In the winter of 2013, I was honored to teach a free creative writing workshop to a vibrant group of older adults through the South End Branch Library of Boston. The workshop included poetry and flash fiction and was funded by a grant from Lifetime Arts.
Founded in 2008, Lifetime Arts is a nonprofit organization that serves to inspire and engage America’s growing population of older adults. Their mission, as stated on their website (http://www.lifetimearts.org/about/) is “to encourage creative aging by promoting the inclusion of professional arts programs in organizations that serve older adults; to prepare artists to develop the creative capacity of older adult learners; and to foster lifelong learning in and through the arts by increasing opportunities for participation in community based programming. Our approach releases provider and participant from outdated stereotypes that define older people as needy, incapable or frail. While we partner with and advocate for creative aging initiatives that serve all people within this range, we focus on serving independent adults interested in exploring creative expression in a social group setting.”
Lifetime Arts has included me on their “Creative Aging Roster” of teaching artists who are “trained to create and deliver meaningful programming for and with older adults in a variety of settings.” The organization recently contacted me with a request to update my profile as they prepare to launch their “new look” later this month. The new Roster will appear on June 21, 2015. I am thrilled to be included with a network of talented teaching artists from across the country. To see the Roster, please go to: http://www.lifetimearts.org/roster/
I love the community that editors Melissa Hunter Gurney and Chris Carr are building around GAMBAZine and am honored that my story “One Coffee to Go” was included in Issue 3 published in February 2015.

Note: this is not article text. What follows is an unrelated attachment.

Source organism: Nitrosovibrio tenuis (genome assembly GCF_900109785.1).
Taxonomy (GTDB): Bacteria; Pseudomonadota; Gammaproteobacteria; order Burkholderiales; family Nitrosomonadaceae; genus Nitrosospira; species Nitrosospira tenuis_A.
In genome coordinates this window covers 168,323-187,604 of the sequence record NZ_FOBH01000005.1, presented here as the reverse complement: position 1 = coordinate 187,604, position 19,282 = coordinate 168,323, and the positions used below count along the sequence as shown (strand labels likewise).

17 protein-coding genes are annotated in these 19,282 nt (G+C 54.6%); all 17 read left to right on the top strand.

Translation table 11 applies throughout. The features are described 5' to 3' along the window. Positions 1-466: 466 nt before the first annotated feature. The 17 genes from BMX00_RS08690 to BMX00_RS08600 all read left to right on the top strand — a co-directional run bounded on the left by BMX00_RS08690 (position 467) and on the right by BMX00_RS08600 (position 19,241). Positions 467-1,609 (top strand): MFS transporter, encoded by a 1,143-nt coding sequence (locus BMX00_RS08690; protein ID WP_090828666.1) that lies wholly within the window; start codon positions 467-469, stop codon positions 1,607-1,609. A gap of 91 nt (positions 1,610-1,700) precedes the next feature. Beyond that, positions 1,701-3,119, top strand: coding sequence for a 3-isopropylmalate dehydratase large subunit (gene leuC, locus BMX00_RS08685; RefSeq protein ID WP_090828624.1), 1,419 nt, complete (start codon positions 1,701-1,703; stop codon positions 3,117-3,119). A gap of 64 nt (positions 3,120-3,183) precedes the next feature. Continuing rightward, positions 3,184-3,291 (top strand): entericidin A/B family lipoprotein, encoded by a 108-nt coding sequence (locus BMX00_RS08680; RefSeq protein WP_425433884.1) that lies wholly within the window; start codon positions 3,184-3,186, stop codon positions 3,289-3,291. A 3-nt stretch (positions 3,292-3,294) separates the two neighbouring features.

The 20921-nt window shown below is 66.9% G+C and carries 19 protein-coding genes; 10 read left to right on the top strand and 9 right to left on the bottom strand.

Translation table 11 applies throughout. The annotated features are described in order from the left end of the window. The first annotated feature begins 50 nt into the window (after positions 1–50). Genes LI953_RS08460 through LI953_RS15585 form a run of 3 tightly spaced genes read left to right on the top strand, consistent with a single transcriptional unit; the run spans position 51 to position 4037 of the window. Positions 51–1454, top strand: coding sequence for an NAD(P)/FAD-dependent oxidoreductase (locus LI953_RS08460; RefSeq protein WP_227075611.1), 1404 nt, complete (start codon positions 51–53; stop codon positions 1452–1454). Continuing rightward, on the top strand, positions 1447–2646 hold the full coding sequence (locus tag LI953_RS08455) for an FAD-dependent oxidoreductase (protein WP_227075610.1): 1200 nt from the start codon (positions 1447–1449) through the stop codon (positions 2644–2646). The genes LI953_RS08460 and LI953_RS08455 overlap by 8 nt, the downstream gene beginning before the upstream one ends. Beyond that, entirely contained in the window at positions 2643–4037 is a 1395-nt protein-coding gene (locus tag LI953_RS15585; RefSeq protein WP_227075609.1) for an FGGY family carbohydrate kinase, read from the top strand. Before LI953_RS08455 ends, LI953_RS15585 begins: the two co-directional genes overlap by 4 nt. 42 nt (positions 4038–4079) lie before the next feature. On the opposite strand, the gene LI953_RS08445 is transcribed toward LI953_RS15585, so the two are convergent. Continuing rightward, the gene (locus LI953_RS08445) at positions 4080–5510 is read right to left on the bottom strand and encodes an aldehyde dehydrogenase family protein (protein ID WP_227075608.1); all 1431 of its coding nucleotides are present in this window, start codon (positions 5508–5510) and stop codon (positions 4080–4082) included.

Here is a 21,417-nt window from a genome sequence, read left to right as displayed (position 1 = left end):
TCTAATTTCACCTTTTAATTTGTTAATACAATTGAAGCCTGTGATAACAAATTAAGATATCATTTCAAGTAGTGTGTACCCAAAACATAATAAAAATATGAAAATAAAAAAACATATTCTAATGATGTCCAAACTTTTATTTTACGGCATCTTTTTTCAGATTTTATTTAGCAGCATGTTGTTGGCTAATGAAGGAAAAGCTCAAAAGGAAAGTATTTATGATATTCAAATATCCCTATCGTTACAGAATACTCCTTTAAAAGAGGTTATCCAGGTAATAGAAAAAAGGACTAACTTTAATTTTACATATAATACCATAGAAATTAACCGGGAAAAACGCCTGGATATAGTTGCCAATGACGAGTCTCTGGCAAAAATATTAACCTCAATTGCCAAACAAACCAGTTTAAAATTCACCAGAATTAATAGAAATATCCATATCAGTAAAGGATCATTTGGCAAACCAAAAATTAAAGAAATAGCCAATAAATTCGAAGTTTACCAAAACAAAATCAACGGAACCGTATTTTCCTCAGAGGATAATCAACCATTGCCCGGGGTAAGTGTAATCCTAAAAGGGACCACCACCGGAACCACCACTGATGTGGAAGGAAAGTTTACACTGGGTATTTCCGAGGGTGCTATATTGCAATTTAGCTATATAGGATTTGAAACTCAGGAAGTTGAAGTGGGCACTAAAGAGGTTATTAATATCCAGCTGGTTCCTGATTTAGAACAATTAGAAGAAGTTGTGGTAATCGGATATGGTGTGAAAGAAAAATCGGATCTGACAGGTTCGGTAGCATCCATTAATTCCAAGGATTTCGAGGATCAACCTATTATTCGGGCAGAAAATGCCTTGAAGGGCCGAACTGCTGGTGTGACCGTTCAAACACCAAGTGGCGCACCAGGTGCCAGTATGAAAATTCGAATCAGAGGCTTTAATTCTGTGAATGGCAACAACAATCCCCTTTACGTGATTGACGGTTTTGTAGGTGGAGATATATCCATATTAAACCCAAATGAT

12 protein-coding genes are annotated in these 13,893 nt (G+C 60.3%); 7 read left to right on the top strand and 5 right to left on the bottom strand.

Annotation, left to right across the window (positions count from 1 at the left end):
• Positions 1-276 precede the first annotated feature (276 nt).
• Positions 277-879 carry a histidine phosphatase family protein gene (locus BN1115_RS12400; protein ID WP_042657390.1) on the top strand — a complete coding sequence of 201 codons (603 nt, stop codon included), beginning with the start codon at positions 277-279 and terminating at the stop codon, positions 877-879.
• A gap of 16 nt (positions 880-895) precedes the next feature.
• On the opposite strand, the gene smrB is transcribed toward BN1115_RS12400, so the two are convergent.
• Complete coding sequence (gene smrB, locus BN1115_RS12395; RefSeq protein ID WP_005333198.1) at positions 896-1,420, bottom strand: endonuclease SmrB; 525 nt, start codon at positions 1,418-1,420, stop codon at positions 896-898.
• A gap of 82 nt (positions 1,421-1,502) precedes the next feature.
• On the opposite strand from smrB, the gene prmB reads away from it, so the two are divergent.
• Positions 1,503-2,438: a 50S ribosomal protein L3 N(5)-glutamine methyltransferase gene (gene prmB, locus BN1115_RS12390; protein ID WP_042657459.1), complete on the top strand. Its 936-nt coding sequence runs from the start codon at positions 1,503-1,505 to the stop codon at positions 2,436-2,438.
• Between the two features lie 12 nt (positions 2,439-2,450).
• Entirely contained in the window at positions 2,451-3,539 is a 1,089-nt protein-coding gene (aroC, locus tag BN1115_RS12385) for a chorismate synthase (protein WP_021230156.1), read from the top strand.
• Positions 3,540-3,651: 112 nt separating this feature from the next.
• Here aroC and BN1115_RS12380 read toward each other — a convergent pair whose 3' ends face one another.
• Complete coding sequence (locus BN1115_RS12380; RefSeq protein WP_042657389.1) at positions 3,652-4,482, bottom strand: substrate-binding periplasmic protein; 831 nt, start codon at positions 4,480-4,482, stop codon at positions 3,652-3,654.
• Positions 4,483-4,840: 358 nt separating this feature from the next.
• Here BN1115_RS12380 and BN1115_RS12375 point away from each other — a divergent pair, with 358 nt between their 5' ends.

Here is the editors’ philosophy for the Zine:
“GAMBA is a provocative new publication inspired by the goal to challenge set truths through the generation of authentic, momentary, boundless, art. Hunter Gurney, an independent writer, set out to display raw thought without the pressures and restrictions that come with the publication process on the larger more media-driven scale. The idea spurred from extensive conversations about accessibility of independent and international artists who avidly practice their craft but may not be recognized in the public eye. GAMBA is a place where people can find literary and visual art rooted in passion and thoughtfulness without the politics of publication.”
The Memory issue is now available online through this link: http://issuu.com/gambazine/docs/gamba_memory_3?e=16760899/12400461
JP Reads, first launched in the fall of 2012, is a community-wide literary celebration that joins together the Jamaica Plain neighborhood to read a single book by hosting an author talk, varied events and shared discussions addressing the themes in the book. This year the volunteer Advisory Board, composed of JP residents with representation from Jamaica Plain’s libraries and community organizations, have chosen Madeline Miller’s The Song of Achilles, winner of the 2012 Orange Prize for fiction.
JP Reads is sponsoring two Flash Fiction Contests—one for adults (20+) and one for teens sponsored by Tres Gatos, the Jamaica Plain Gazette and The Writers’ Room of Boston. The Winner of the Teen Contest will receive a $100 cash prize. The Winner of the Adult Contest will receive a $100 gift certificate for Tres Gatos. Both of the winning stories will be published in the Jamaica Plain Gazette. Winners and Finalists will also be published on the JP Reads website: www.jpreads.org. This year’s contest theme is ‘The Reluctant Hero.”